5 Tech Stocks to Buy According to Billionaire David Harding

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In this article, we discuss 5 tech stocks to buy according to billionaire David Harding. If you want our detailed analysis of these stocks, go directly to 10 Tech Stocks to Buy According to Billionaire David Harding

5. Meta Platforms, Inc. (NASDAQ:FB)

Winton Capital Management’s Stake Value: $7,845,000

Percentage of Winton Capital Management’s 13F Portfolio: 0.43%

Number of Hedge Fund Holders: 248

Mark Zuckerberg’s Meta Platforms, Inc. (NASDAQ:FB) is one of the best tech stocks to buy according to David Harding, with the billionaire elevating his stake in the tech giant by 24% in the third quarter. Winton Capital Management owns 23,115 Meta Platforms, Inc. (NASDAQ:FB) shares as of Q3 2021, worth $7.8 million, accounting for 0.43% of the firm’s total 13F securities. 

On October 25, Meta Platforms, Inc. (NASDAQ:FB) announced earnings for the third quarter, posting an EPS of $3.22, exceeding estimates by $0.04. Meta Platforms, Inc. (NASDAQ:FB)is planning on integrating blockchain and cryptocurrency technologies into its platforms in the near future. 

Loop Capital analyst Alan Gould on December 20 lowered the price target on Meta Platforms, Inc. (NASDAQ:FB) to $380 from $420 but kept a Buy rating on the shares. 

Among the hedge funds being tracked by Insider Monkey, 248 funds were long Meta Platforms, Inc. (NASDAQ:FB), down from 266 funds in the prior quarter. One of the biggest Meta Platforms, Inc. (NASDAQ:FB) stakeholders is Eagle Capital Management, with 7.1 million shares worth $2.4 billion.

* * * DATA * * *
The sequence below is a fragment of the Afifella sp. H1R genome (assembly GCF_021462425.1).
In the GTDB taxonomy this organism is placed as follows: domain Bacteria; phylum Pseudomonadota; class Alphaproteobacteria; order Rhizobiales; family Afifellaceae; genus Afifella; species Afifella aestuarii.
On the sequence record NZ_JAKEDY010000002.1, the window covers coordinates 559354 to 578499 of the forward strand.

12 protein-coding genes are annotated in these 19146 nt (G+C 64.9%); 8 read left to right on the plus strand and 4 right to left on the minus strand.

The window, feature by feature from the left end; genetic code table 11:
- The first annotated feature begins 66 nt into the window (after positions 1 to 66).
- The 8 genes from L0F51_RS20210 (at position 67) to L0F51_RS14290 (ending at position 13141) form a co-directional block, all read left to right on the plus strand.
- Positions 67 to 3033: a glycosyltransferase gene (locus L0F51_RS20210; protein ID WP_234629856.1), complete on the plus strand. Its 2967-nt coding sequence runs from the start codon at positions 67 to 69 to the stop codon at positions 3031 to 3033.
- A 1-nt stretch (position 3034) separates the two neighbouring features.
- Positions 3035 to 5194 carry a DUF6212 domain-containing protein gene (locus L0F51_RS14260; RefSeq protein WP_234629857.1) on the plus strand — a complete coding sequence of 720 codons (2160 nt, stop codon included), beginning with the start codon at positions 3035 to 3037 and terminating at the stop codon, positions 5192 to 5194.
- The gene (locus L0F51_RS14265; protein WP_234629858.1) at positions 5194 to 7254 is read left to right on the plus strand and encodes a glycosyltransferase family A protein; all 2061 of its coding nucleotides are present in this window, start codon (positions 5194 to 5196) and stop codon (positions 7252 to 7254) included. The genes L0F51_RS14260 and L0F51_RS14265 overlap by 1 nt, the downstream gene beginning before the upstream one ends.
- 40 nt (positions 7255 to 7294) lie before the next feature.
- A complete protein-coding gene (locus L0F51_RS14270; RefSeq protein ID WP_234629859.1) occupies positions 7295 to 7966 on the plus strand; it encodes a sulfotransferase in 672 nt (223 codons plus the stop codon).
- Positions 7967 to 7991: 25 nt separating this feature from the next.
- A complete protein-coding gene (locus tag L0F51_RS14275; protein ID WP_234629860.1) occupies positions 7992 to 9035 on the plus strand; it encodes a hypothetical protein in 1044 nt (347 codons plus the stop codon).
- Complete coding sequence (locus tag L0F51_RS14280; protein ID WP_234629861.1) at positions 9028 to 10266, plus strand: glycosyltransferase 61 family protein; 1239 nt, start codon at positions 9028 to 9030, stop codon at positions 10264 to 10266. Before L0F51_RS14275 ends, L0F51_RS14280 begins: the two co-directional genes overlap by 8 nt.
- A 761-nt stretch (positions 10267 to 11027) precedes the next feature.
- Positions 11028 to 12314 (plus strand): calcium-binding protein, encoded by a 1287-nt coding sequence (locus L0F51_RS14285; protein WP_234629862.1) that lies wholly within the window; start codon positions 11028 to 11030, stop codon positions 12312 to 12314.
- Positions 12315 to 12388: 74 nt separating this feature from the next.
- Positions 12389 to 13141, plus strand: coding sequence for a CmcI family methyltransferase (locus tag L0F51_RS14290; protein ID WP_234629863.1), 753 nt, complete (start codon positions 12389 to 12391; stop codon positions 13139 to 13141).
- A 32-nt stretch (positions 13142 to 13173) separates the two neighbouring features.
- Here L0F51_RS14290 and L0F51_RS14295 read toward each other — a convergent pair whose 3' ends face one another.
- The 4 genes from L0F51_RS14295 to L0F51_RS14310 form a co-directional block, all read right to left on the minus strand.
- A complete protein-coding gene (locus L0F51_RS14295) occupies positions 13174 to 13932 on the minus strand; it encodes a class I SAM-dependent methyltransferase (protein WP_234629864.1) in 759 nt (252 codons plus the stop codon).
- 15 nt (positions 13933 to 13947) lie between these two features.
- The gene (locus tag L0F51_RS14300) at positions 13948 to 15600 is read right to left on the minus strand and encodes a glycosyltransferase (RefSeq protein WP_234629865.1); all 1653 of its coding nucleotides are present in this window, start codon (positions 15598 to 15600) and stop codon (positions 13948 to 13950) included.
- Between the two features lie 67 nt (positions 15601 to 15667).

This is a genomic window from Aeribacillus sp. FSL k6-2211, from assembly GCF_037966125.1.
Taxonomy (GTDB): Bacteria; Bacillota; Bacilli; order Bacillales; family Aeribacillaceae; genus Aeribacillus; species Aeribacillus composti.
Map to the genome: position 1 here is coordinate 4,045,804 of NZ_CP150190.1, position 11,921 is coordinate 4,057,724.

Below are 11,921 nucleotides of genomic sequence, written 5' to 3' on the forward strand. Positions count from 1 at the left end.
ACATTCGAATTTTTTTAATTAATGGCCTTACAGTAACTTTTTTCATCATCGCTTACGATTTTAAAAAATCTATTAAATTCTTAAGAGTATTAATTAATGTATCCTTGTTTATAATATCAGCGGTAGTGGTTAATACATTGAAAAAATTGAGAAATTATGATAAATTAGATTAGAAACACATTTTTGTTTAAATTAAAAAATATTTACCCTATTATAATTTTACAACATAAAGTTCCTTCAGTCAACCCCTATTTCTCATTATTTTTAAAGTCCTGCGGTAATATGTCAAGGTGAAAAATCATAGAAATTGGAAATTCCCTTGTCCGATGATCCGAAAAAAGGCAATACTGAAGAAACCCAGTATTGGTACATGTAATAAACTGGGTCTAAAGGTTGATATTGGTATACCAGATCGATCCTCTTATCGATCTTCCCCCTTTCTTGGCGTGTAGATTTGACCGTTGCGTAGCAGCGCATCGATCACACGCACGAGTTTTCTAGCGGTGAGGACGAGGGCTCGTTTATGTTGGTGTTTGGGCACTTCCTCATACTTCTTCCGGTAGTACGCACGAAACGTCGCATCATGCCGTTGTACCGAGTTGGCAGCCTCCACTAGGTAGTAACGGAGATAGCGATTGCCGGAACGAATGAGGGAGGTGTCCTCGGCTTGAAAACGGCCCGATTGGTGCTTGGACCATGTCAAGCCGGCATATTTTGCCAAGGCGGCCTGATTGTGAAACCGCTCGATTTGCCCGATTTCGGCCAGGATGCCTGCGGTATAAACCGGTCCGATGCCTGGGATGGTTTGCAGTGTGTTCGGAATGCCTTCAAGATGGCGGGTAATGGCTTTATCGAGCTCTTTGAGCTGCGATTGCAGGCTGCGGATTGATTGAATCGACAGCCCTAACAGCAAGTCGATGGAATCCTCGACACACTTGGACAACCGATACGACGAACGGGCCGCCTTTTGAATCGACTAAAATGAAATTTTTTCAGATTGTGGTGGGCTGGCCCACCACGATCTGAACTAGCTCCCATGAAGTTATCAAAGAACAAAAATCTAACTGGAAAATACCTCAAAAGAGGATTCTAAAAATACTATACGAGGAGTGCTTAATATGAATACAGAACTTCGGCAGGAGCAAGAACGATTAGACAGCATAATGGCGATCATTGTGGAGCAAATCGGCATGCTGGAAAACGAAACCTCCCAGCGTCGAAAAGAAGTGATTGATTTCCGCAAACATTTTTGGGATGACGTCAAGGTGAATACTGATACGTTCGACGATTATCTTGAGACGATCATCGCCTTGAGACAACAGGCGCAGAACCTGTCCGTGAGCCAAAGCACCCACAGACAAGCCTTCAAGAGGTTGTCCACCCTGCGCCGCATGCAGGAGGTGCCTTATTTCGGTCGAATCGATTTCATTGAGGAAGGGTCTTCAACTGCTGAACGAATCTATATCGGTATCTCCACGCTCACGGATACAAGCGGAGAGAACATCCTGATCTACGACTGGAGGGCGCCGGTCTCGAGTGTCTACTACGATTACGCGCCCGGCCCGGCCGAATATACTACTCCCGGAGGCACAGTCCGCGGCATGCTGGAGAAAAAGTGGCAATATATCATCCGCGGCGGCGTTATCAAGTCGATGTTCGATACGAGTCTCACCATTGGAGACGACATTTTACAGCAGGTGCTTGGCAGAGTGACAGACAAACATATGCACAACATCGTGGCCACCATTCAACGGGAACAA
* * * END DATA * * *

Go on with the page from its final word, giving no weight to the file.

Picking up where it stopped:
Here is what Canterbury Tollgate has to say about Meta Platforms, Inc. (NASDAQ:FB) in its Q3 2021 investor letter:

“To say traditional media is anti-Facebook would not be an overstatement. An already intense and multi-year critique of (or attack on) Facebook has ratcheted up in recent weeks. Facebook’s research efforts have been reported on, if often derided, for nearly a decade. Going back to 2014, Slate.com called their research practices “unethical” when FB tried to study the impact social posts had on users. Now those efforts have been turned against them for the kill shot.

My job is to observe, assess, and allocate. Not to commentate on all the whims and wishes of media narrative. However, in the case of Facebook I cannot avoid going into some detail re: the onslaught against them, which I find to be most unwarranted and insincere.

Last month the Wall Street Journal ran a five-piece series titled “The Facebook Files” which allegedly shows how toxic Instagram is for teens. The foundation of their argument was a single slide from an internal presentation claiming, based on FB’s own research, that of teens who had a negative self-image, one-third said Instagram “made them feel worse.”iii Somehow the implication here is that this is not an inescapable aspect of either the human psyche and/or society-at large, but that it is of Facebook’s doing…” (Click here to see the full text)

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